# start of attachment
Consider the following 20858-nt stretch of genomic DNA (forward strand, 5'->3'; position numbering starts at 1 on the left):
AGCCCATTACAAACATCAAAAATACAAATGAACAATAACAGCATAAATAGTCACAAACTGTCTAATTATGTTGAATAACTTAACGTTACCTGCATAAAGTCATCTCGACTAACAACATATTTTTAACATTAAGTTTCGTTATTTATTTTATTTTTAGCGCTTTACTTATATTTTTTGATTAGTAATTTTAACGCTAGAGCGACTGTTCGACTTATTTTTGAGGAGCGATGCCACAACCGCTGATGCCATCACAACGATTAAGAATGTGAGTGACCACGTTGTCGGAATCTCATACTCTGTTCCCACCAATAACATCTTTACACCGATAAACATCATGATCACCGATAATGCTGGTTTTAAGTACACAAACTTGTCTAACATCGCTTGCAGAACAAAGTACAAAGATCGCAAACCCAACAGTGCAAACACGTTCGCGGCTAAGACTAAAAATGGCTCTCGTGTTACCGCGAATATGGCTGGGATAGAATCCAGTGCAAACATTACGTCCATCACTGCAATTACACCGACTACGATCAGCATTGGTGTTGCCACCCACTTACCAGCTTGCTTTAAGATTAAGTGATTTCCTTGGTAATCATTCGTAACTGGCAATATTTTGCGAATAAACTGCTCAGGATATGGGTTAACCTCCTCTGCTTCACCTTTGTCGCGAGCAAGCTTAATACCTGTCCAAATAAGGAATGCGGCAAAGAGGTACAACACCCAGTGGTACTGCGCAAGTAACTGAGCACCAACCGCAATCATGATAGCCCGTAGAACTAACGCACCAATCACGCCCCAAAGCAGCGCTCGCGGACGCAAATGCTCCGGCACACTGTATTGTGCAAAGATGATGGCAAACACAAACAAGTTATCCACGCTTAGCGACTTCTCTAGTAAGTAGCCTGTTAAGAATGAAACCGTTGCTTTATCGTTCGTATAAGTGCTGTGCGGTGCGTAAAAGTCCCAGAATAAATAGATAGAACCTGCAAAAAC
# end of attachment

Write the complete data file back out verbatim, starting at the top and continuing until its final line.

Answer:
Consider the following 20858-nt stretch of genomic DNA (forward strand, 5'->3'; position numbering starts at 1 on the left):
AGCCCATTACAAACATCAAAAATACAAATGAACAATAACAGCATAAATAGTCACAAACTGTCTAATTATGTTGAATAACTTAACGTTACCTGCATAAAGTCATCTCGACTAACAACATATTTTTAACATTAAGTTTCGTTATTTATTTTATTTTTAGCGCTTTACTTATATTTTTTGATTAGTAATTTTAACGCTAGAGCGACTGTTCGACTTATTTTTGAGGAGCGATGCCACAACCGCTGATGCCATCACAACGATTAAGAATGTGAGTGACCACGTTGTCGGAATCTCATACTCTGTTCCCACCAATAACATCTTTACACCGATAAACATCATGATCACCGATAATGCTGGTTTTAAGTACACAAACTTGTCTAACATCGCTTGCAGAACAAAGTACAAAGATCGCAAACCCAACAGTGCAAACACGTTCGCGGCTAAGACTAAAAATGGCTCTCGTGTTACCGCGAATATGGCTGGGATAGAATCCAGTGCAAACATTACGTCCATCACTGCAATTACACCGACTACGATCAGCATTGGTGTTGCCACCCACTTACCAGCTTGCTTTAAGATTAAGTGATTTCCTTGGTAATCATTCGTAACTGGCAATATTTTGCGAATAAACTGCTCAGGATATGGGTTAACCTCCTCTGCTTCACCTTTGTCGCGAGCAAGCTTAATACCTGTCCAAATAAGGAATGCGGCAAAGAGGTACAACACCCAGTGGTACTGCGCAAGTAACTGAGCACCAACCGCAATCATGATAGCCCGTAGAACTAACGCACCAATCACGCCCCAAAGCAGCGCTCGCGGACGCAAATGCTCCGGCACACTGTATTGTGCAAAGATGATGGCAAACACAAACAAGTTATCCACGCTTAGCGACTTCTCTAGTAAGTAGCCTGTTAAGAATGAAACCGTTGCTTTATCGTTCGTATAAGTGCTGTGCGGTGCGTAAAAGTCCCAGAATAAATAGATAGAACCTGCAAAAAC